In Singapore, a toolkit of how to better cross-examine vulnerable witnesses is made readily available for practitioners in the Best Practices Toolkit published by the Law Society of Singapore in 2019 for the cross-examination of vulnerable witnesses, which includes children. Notably, it is crucial to place emphasis on ensuring that the child witness is clear about the questions being asked and is not being pressured into an answer that one is unsure of. Furthermore, it is important to be aware of one’s own body language, as well as the witnesses’, then adjusting the cross-examination accordingly.  Practitioners should also not restrict a child witness’ testimony strictly to words as oftentimes, they would be able to better narrate their observations via gestures. Understandably, one may interpret seemingly ambiguous gestures in various ways. Hence, it would be helpful to clarify with the witness when in doubt to ensure clarity.

Child testimonies, despite its stereotype of being unreliable, has proven to be useful and credible in a myriad of situations. Such testimonies may even advance or detriment cases significantly. It is paramount for practitioners and experts to appreciate that there are certain techniques, as explored above, to better elicit a meaningful response from children.  There is no one-size-fit-all method in examining child witnesses, and exceptional care must be taken when examining children who have been through traumatic events. 

Legal Reforms

During the Second Reading of the Criminal Justice Reform Bill in 2018, then Senior Minister of State for Law, Ms Indranee Rajah, proposed amendments to the CPC and other statutes as she recognised a need for a more progressive and balance criminal justice system. The following changes were made after the Criminal Justice Reform Act was passed in 2018:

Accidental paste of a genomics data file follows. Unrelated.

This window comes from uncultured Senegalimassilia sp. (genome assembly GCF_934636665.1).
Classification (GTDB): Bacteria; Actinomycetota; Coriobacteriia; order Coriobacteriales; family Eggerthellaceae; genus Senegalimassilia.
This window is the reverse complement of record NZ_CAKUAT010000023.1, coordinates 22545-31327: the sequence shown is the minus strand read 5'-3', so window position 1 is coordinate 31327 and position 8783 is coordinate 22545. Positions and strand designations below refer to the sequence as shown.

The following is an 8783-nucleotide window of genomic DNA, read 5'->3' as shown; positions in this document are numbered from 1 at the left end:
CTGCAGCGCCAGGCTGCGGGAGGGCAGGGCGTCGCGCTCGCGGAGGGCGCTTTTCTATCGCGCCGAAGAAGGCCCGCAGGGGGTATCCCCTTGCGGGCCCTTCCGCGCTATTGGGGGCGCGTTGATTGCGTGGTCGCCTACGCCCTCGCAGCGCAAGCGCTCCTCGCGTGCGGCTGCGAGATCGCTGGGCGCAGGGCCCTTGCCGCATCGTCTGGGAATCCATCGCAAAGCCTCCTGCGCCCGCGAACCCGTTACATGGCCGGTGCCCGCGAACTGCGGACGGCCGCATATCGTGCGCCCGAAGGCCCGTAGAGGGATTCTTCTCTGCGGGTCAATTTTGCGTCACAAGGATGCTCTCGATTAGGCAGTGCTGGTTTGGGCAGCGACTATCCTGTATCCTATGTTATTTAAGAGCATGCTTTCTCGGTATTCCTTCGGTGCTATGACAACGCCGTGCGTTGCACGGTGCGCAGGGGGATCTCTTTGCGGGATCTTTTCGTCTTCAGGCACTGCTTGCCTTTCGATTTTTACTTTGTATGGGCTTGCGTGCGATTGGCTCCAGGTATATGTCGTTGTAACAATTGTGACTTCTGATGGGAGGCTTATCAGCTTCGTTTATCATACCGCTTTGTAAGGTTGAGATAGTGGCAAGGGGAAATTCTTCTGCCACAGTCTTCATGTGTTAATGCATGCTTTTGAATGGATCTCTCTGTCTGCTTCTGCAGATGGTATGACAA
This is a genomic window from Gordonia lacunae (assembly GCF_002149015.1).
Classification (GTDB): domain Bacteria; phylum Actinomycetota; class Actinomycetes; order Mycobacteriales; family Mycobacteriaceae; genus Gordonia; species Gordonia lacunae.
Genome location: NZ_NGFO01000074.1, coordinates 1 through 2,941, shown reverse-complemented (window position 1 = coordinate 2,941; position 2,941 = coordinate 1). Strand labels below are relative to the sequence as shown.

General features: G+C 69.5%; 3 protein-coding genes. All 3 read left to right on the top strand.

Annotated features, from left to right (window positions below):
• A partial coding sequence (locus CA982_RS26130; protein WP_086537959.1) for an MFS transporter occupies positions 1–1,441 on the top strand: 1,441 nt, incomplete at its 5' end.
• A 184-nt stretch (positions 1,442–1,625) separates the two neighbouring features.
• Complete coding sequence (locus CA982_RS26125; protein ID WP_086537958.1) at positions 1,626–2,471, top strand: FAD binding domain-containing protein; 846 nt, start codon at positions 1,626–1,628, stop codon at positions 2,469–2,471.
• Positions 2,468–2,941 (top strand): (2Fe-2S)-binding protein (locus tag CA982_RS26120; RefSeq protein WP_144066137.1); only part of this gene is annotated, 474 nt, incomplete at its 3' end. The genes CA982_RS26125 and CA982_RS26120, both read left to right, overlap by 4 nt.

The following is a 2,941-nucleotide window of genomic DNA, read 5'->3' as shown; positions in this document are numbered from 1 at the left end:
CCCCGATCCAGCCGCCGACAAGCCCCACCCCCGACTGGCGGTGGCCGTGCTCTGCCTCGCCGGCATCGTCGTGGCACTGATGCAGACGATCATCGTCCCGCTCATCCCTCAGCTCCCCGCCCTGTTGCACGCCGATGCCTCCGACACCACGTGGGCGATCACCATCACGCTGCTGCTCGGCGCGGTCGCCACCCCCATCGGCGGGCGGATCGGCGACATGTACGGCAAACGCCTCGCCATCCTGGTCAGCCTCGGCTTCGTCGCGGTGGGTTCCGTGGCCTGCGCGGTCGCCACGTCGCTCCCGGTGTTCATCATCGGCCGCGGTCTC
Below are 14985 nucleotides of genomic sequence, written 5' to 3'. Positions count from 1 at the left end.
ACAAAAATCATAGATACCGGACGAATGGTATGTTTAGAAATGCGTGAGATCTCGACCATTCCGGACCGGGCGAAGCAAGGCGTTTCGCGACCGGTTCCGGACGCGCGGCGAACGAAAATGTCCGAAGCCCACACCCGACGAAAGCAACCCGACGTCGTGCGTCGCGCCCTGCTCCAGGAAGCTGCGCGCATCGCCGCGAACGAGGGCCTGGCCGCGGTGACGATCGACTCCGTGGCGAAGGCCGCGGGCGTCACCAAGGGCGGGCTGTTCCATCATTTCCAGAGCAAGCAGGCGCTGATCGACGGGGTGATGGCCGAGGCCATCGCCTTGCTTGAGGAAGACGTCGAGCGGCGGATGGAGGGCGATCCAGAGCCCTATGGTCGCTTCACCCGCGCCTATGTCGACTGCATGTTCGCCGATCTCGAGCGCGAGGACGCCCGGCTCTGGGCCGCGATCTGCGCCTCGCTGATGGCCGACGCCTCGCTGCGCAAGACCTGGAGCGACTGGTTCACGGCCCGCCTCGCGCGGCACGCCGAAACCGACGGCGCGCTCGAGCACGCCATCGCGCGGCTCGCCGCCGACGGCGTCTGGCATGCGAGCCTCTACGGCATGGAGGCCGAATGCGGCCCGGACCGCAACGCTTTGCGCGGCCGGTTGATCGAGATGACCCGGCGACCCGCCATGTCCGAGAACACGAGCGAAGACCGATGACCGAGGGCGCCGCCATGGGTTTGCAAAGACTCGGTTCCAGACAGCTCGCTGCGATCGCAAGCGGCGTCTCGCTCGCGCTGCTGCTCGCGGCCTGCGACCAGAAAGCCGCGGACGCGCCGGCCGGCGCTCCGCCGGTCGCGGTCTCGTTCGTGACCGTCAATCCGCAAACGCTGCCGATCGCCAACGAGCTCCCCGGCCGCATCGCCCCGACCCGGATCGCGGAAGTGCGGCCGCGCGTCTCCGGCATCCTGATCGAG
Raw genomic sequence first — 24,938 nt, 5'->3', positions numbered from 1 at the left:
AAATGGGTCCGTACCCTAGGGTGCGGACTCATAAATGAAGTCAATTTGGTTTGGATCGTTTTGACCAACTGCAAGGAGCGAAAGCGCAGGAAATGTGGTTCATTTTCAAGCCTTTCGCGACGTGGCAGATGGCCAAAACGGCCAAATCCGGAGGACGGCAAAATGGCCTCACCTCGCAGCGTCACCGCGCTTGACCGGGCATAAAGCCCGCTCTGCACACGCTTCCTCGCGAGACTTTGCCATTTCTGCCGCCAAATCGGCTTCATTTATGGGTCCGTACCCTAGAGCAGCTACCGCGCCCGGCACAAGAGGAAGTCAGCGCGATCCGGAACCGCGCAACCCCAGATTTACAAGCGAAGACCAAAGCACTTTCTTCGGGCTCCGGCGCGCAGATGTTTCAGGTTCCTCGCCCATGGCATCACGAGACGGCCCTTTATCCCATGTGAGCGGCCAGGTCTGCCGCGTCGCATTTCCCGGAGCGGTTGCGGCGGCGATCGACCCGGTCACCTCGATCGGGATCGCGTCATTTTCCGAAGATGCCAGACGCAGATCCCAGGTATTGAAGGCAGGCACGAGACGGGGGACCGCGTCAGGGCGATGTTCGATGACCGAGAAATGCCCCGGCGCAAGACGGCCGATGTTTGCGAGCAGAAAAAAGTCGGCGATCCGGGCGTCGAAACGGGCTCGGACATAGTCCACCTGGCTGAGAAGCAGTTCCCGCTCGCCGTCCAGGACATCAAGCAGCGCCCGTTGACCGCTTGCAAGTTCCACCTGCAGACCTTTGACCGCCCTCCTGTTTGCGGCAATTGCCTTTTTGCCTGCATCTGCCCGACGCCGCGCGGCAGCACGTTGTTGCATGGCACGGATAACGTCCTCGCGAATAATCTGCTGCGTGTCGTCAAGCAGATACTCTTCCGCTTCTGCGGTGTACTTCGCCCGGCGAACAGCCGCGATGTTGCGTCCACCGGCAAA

1. Video-recording of interviews. As mentioned above under (ii) Evaluating the Reliability of the Accused’s Testimony, the CPC was amended to include section 40A, where an officer can record a statement during an investigation through an audiovisual recording. 

  1. VRIs will alleviate the possibility of the accused person’s statement being obtained by threat, inducement, promise or oppression by taking into account the accused person’s demeanour during the interview.
  2. VRIs can also minimise the trauma faced by vulnerable victims, such as victims of sexual offences, where they are forced to describe their ordeal repeatedly. 
2. Enhanced protection of victims of child or sexual abuse cases in open court
  1. Publication of the victim’s identity will be automatically prohibited, even before the case goes before the Courts. Previously, a person who has information about the identity of a victim in a sexual offence case can make such information public. This may intimidate and cause added distress to the victim. As such, under section 149J CPC, it will now be an offence if any person publishes any information that may lead to the identification of the victim
  2. Closed-door hearing of victim’s testimony. Evidence will now be given in front of a camera for victims of child and sexual abuse cases unless the victim elects to give evidence in open court (section 281B CPC). This will prevent the evidence of the victim from being affected by fear of reprisals or distress when they see the accused in person. 
  3. Subsidiary legislation in place to restrict the questions and evidence adduced by the Defence Counsel. The Evidence (Restrictions on Questions and Evidence in Criminal Proceedings) Rules 2018 came into force where the Defence Counsel will not be allowed to ask questions about sexual history or activities unless they have obtained the leave of the Court. Such leave must be made in the absence of the victims. This will help prevent the re-occurrence of the incident which took place in 2017, where lawyer Edmund Wong embarked on a “scandalous” line of questioning in a molestation case.